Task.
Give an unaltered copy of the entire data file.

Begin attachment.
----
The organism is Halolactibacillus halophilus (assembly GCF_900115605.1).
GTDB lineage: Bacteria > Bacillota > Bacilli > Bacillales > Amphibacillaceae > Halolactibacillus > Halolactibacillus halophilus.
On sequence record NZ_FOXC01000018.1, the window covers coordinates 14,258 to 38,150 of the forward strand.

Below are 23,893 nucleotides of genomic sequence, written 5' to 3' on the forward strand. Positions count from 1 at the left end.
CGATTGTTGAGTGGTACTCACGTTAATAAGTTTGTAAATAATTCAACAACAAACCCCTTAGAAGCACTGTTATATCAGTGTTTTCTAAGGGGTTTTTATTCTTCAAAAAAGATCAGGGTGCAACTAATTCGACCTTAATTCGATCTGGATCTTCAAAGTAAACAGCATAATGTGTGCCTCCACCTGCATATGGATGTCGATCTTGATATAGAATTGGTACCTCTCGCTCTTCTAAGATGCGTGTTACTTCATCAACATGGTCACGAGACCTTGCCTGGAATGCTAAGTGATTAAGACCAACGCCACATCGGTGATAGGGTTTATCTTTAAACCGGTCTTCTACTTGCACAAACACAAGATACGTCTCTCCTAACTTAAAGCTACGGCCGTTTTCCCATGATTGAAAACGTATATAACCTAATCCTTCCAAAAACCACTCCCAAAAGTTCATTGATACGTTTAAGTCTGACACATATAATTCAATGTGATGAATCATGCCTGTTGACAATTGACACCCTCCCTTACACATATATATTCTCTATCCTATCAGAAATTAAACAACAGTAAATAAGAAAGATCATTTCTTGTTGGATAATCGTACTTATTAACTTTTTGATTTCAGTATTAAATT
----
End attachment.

The organism is Halolactibacillus halophilus (assembly GCF_900115605.1).
GTDB lineage: Bacteria > Bacillota > Bacilli > Bacillales > Amphibacillaceae > Halolactibacillus > Halolactibacillus halophilus.
On sequence record NZ_FOXC01000018.1, the window covers coordinates 14,258 to 38,150 of the forward strand.

Below are 23,893 nucleotides of genomic sequence, written 5' to 3' on the forward strand. Positions count from 1 at the left end.
CGATTGTTGAGTGGTACTCACGTTAATAAGTTTGTAAATAATTCAACAACAAACCCCTTAGAAGCACTGTTATATCAGTGTTTTCTAAGGGGTTTTTATTCTTCAAAAAAGATCAGGGTGCAACTAATTCGACCTTAATTCGATCTGGATCTTCAAAGTAAACAGCATAATGTGTGCCTCCACCTGCATATGGATGTCGATCTTGATATAGAATTGGTACCTCTCGCTCTTCTAAGATGCGTGTTACTTCATCAACATGGTCACGAGACCTTGCCTGGAATGCTAAGTGATTAAGACCAACGCCACATCGGTGATAGGGTTTATCTTTAAACCGGTCTTCTACTTGCACAAACACAAGATACGTCTCTCCTAACTTAAAGCTACGGCCGTTTTCCCATGATTGAAAACGTATATAACCTAATCCTTCCAAAAACCACTCCCAAAAGTTCATTGATACGTTTAAGTCTGACACATATAATTCAATGTGATGAATCATGCCTGTTGACAATTGACACCCTCCCTTACACATATATATTCTCTATCCTATCAGAAATTAAACAACAGTAAATAAGAAAGATCATTTCTTGTTGGATAATCGTACTTATTAACTTTTTGATTTCAGTATTAAATT